in the 1970s, Liverpool Polytechnic was at the heart of the debate about sport science. Vaughan Thomas, Tom Reilly and Frank Sanderson were right in the middle of this debate and set in place structures that promoted sport science. Vaughan arrived in 1971, Frank in 1973. Tom was at Liverpool before Frank arrived.
I was teaching physical education at the time and had started doing some hand notation in real time. This meant that I did keep an eye on what the Liverpool group were doing. The The School of Sport and Exercise Sciences at Liverpool was founded in 1975 and soon thereafter, the School became first institution in the world to host a single honours’ program in sport science (link).
Vaughan had moved in 1971 from St Mary’s College at Strawberry Hill to the Liverpool Polytechnic. He shared some of his laboratory experience in a book published by Faber in 1970 Science and Sport: The measurement and Improvement of Performance. João Medeiros (2018) (link) regarded this as “one of the seminal monographs in exercise physiology” and underscored Vaughan’s belief “that if this nascent science was to make progress and gain credibility, then an interdisciplinary approach was required” (link).
Shortly after his arrival in Liverpool, Vaughan dined with John Moores at the Everton hospitality suite. At the meeting it was agreed to fund a sport science laboratory that could be of service to Everton and forged a direct link between the polytechnic and professional football (link). During the summer of 1972, “a fitness consultancy was established between Everton F.C. and Liverpool Polytechnic. The major objective was to test the fitness of the club’s professional players and to monitor fitness profiles throughout a full season (Reilly, 1975:24).
Vaughan was joined by Tom Reilly in the Everton project. At the time, Tom was twenty-five years old and had graduated from the Royal Free Hospital in London with a masters in ergonomics (link). He had also gained a postgraduate qualification in physical education at St Mary’s College, Strawberry Hill. Tom’s PhD explore the physiological demands of football. Data for the thesis were collected in the 1972-1973 season.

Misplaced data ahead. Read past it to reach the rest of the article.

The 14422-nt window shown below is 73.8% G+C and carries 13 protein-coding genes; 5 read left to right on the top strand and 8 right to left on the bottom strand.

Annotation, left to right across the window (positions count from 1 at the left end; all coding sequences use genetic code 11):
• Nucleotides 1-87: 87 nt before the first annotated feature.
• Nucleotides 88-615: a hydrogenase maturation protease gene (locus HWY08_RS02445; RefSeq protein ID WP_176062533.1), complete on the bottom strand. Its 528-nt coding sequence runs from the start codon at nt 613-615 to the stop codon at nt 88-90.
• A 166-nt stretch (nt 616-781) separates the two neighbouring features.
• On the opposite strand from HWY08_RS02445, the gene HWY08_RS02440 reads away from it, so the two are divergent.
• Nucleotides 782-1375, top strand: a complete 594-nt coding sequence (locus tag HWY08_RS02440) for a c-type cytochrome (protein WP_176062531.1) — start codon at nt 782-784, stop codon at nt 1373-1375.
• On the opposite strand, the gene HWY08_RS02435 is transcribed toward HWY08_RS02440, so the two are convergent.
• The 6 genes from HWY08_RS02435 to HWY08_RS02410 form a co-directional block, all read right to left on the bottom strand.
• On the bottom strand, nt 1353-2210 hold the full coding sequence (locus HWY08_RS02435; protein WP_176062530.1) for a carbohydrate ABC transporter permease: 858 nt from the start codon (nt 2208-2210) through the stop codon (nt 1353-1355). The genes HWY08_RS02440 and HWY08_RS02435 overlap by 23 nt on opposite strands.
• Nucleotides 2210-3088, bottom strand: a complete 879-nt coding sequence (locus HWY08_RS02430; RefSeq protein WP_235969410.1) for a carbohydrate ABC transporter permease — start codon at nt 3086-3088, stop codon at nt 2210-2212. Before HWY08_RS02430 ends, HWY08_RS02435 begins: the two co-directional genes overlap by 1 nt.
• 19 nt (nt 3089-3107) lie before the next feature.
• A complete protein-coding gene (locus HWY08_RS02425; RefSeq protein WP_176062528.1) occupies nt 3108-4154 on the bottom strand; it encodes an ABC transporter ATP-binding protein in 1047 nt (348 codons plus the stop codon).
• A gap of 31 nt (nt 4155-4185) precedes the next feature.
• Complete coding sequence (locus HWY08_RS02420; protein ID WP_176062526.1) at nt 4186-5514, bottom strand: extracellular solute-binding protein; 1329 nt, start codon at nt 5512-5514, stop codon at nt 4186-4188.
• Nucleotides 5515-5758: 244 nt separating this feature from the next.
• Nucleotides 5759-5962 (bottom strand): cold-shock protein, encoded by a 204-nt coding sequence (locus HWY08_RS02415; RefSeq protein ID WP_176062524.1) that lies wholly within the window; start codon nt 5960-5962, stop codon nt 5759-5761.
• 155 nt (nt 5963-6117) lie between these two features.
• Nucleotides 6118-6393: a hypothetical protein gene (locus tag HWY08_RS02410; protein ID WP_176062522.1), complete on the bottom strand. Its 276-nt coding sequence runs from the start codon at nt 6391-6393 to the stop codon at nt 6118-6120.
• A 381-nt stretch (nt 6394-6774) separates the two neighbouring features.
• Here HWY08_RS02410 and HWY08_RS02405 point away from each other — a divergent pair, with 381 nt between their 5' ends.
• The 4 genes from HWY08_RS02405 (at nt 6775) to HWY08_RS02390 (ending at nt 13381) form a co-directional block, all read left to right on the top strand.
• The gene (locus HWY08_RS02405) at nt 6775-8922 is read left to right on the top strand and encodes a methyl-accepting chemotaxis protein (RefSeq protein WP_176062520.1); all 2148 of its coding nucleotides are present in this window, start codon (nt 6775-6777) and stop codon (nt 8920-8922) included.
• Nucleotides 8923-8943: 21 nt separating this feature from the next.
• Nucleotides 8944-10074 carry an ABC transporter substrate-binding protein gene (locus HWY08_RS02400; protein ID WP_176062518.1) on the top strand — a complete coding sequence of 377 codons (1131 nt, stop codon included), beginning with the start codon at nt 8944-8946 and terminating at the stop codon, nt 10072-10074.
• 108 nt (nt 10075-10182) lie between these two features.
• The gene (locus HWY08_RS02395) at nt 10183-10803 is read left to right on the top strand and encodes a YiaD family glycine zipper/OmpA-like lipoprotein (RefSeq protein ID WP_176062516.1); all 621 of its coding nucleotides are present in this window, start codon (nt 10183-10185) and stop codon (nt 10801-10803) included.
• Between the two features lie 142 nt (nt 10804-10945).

Tom’s thesis, submitted in June 1975, was titled An ergonomics evaluation of occupational stress in professional football (link). A number of papers emerged from this work, including: Thomas Reilly and Vaughan Thomas (1976), A motion analysis of work-rate in different contact roles inprofessional football match-play; Thomas Reilly and Vaughan Thomas (1977) (link), Applications of Multivariate Analysis to the Fitness Assessment of Soccer Players; Thomas Reilly and Vaughan Thomas (1978) (link), Estimated daily energy expenditures of professional association footballers; Vaughan Thomas and Thomas Reilly (1979) (link), Fitness assessment of English league soccer players through the competitive season.
Tom’s thesis is available as a pdf from Liverpool John Moores University eprint (link). I regard this as one of the most important documents in the history of sport science and performance analysis. In his acknowledgements, Tom noted “I am especially indebted to Dr. Vaughan Thomas for the opportunity afforded to me of undertaking this investigation and for his tireless enthusiasm for the research as it progressed” (1975:iii). He also acknowledged “the management and staff at Everton Football Club for their co-operation”. Tom’s thesis was a typescript manuscript.
In his abstract, Tom observed that his was an investigation of occupational stress in professional football. He noted “This necessitated assessment of the strain imposed on players in training, competition and habitual contexts and of their capacity to meet strain levels encountered”. In his study, capacity was evaluated from the results of a multi-Item test battery which included physical, physiological and psychological fitness parameters (1975:iv). The participants in the study were members of an English First division soccer team.